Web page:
Ethics in engagement is vital. We need ethics to keep the process open, honest, inclusive, far-reaching, respectful, fair, collaborative, and informative. Without ethics, people lose faith in the engagement process, they don’t trust it, they feel used, marginalised, unheard and irrelevant.
This appears to be the most opportune time in modern history for citizen based democratic processes to become more prevalent. As perhaps illustrated by a rise in populist politics like Pauline Hanson’s One Nation, that pay little regards to complexities, citizens are seeking answers that they are yet see from mainstream politics. However, this potential comes with limitations.
Drawing from my own personal experience, there is one exceptional leader who I will never forget. He had a way of connecting and cutting through. His authenticity, energy and commitment to delivering his vision was palpable, you could feel it simply by entering the room. He acknowledged that as the face of a successful company he was never alone, he explained that his success was a collective effort of his team and that he was “standing on the shoulders of giants.”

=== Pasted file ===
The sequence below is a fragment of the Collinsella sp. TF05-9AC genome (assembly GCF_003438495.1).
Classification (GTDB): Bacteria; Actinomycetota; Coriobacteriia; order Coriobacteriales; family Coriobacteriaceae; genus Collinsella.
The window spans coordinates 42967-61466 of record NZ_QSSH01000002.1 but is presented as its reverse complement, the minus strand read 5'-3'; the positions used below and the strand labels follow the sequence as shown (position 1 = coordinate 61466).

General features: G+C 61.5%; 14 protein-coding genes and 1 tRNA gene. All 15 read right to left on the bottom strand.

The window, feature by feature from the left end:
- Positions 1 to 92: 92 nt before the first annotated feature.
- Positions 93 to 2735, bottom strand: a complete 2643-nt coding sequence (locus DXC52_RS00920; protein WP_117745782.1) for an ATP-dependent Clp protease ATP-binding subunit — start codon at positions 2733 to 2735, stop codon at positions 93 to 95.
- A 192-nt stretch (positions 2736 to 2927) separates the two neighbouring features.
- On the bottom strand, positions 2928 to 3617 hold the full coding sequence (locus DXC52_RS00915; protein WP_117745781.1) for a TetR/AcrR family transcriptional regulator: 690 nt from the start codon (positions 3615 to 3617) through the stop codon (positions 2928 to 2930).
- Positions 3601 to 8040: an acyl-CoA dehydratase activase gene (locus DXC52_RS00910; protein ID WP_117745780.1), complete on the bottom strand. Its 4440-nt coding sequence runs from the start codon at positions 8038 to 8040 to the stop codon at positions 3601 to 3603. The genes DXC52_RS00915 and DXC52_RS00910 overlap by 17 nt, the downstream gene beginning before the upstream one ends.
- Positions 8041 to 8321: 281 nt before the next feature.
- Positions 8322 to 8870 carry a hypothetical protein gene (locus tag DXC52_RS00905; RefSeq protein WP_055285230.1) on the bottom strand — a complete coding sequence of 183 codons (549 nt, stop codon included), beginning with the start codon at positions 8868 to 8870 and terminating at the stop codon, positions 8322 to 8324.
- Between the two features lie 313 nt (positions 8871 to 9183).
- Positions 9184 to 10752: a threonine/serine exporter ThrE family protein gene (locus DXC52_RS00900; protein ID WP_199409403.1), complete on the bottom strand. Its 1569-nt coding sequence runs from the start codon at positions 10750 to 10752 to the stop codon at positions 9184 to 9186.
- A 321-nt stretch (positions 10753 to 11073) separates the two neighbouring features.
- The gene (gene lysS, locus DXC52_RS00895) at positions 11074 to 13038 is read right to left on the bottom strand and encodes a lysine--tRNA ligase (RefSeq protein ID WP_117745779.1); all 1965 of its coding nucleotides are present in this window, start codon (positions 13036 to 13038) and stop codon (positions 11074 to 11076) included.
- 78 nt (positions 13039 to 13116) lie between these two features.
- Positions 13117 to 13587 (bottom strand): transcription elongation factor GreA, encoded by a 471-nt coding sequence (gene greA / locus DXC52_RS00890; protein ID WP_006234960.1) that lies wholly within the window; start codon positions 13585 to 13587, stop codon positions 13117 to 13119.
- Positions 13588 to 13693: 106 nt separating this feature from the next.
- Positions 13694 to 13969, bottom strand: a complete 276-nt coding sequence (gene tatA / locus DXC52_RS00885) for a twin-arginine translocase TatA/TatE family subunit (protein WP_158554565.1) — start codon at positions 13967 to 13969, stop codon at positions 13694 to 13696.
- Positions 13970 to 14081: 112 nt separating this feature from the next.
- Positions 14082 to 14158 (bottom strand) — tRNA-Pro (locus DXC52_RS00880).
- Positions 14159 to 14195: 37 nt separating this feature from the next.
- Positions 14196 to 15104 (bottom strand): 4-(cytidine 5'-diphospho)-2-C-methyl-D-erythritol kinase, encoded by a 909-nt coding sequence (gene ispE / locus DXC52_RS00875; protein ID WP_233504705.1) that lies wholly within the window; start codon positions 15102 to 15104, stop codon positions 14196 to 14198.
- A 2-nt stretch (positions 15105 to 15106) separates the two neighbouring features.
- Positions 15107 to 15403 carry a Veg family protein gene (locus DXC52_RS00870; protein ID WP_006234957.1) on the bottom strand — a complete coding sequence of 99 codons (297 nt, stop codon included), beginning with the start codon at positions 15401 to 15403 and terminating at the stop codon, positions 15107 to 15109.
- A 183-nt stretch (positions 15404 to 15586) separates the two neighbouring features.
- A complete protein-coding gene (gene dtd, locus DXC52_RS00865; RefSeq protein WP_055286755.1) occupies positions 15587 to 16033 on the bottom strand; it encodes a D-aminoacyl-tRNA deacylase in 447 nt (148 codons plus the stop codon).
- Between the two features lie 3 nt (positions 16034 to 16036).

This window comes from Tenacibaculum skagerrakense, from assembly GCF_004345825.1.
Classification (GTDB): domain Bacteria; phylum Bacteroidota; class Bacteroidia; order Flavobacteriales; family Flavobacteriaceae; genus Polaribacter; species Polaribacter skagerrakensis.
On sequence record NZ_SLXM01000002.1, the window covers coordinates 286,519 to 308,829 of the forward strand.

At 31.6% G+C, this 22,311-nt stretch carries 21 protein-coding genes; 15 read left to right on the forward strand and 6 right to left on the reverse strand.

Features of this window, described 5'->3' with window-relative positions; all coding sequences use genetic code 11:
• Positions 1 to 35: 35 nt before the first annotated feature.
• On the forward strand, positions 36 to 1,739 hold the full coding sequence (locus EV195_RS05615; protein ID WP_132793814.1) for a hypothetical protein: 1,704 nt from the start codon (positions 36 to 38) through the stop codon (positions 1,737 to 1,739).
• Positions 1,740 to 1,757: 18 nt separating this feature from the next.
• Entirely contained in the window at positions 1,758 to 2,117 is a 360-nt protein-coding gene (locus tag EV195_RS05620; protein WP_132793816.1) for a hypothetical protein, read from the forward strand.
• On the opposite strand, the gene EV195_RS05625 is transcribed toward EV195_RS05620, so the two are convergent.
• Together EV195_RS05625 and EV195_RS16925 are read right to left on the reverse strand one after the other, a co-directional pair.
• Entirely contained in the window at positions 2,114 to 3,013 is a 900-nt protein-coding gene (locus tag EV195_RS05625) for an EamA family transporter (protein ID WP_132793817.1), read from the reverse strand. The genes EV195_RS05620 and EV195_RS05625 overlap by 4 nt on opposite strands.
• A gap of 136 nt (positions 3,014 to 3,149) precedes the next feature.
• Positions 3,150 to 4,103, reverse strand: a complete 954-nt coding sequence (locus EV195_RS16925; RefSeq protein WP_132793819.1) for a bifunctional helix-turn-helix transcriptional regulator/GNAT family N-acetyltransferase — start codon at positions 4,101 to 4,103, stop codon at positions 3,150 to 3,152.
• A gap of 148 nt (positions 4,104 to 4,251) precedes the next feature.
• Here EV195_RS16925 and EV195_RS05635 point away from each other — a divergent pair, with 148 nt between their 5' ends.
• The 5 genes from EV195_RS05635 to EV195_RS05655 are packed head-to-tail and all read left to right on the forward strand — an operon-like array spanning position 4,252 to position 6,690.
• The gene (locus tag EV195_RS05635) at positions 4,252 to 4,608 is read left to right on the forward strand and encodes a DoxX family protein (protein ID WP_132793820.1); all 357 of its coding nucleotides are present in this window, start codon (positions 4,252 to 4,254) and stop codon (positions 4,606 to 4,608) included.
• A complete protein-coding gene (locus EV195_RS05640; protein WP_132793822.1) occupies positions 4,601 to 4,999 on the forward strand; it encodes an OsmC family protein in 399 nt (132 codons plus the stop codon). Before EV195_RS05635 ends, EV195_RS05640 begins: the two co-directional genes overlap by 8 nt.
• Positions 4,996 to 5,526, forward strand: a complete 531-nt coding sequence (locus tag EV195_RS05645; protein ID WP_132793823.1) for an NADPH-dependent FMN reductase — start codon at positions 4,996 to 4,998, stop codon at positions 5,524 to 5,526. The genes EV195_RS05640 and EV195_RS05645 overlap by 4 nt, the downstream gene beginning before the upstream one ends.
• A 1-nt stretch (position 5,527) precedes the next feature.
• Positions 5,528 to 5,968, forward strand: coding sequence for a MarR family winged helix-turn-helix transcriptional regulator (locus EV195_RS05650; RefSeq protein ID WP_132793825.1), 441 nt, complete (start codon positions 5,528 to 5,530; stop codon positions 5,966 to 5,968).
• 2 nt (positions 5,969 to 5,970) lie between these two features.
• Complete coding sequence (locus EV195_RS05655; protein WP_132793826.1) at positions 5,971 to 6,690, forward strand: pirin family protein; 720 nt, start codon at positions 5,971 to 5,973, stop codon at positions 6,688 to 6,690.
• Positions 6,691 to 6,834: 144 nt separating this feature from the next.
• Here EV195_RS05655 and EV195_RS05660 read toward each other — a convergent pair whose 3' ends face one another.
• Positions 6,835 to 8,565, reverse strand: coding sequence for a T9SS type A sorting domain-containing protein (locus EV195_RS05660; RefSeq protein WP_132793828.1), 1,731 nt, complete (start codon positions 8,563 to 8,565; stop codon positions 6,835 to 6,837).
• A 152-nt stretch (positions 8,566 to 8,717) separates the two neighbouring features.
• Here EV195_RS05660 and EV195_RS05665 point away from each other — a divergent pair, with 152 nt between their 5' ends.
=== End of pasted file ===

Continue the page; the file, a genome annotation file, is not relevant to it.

Communication is so much more than the spoken word. While many of us like to verbalise how we feel or think, it’s often the expressions that go with our words that add meaning. The question begs then, could we analyse only those expressions to gather rich and meaningful data?
Millennials certainly are creating change and challenging our traditional beliefs when it comes to how work gets done. Managers who are traditionally accustomed to a Baby Boomer workforce will need to engage new strategies to retain and motivate this growing group of Millennials.